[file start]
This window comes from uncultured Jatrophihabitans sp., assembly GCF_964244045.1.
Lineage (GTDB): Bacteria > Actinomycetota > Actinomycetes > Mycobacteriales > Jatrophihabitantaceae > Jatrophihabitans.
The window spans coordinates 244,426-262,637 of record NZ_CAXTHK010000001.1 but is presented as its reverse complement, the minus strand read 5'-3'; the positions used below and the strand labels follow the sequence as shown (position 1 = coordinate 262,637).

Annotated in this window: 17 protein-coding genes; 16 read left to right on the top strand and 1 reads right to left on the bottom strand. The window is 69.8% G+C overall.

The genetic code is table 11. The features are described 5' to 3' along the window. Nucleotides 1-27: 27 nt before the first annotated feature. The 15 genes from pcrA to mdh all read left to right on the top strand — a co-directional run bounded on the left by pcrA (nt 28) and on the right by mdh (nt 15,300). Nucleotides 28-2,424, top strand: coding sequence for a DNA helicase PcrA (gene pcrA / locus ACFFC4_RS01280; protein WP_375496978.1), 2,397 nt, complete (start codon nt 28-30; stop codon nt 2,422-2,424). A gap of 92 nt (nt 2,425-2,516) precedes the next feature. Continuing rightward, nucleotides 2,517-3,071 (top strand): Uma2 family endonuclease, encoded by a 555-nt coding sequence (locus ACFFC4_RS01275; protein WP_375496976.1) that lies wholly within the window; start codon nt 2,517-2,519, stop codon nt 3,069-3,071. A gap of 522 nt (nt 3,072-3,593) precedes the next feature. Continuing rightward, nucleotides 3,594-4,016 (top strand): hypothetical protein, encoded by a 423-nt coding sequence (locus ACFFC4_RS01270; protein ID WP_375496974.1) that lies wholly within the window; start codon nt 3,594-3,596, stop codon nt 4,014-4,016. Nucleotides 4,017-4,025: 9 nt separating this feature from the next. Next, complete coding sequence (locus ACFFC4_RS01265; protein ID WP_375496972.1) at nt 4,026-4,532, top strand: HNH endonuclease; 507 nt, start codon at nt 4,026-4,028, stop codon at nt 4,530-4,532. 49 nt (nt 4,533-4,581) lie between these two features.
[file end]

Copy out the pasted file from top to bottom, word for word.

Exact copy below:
This window comes from uncultured Jatrophihabitans sp., assembly GCF_964244045.1.
Lineage (GTDB): Bacteria > Actinomycetota > Actinomycetes > Mycobacteriales > Jatrophihabitantaceae > Jatrophihabitans.
The window spans coordinates 244,426-262,637 of record NZ_CAXTHK010000001.1 but is presented as its reverse complement, the minus strand read 5'-3'; the positions used below and the strand labels follow the sequence as shown (position 1 = coordinate 262,637).

Annotated in this window: 17 protein-coding genes; 16 read left to right on the top strand and 1 reads right to left on the bottom strand. The window is 69.8% G+C overall.

The genetic code is table 11. The features are described 5' to 3' along the window. Nucleotides 1-27: 27 nt before the first annotated feature. The 15 genes from pcrA to mdh all read left to right on the top strand — a co-directional run bounded on the left by pcrA (nt 28) and on the right by mdh (nt 15,300). Nucleotides 28-2,424, top strand: coding sequence for a DNA helicase PcrA (gene pcrA / locus ACFFC4_RS01280; protein WP_375496978.1), 2,397 nt, complete (start codon nt 28-30; stop codon nt 2,422-2,424). A gap of 92 nt (nt 2,425-2,516) precedes the next feature. Continuing rightward, nucleotides 2,517-3,071 (top strand): Uma2 family endonuclease, encoded by a 555-nt coding sequence (locus ACFFC4_RS01275; protein WP_375496976.1) that lies wholly within the window; start codon nt 2,517-2,519, stop codon nt 3,069-3,071. A gap of 522 nt (nt 3,072-3,593) precedes the next feature. Continuing rightward, nucleotides 3,594-4,016 (top strand): hypothetical protein, encoded by a 423-nt coding sequence (locus ACFFC4_RS01270; protein ID WP_375496974.1) that lies wholly within the window; start codon nt 3,594-3,596, stop codon nt 4,014-4,016. Nucleotides 4,017-4,025: 9 nt separating this feature from the next. Next, complete coding sequence (locus ACFFC4_RS01265; protein ID WP_375496972.1) at nt 4,026-4,532, top strand: HNH endonuclease; 507 nt, start codon at nt 4,026-4,028, stop codon at nt 4,530-4,532. 49 nt (nt 4,533-4,581) lie between these two features.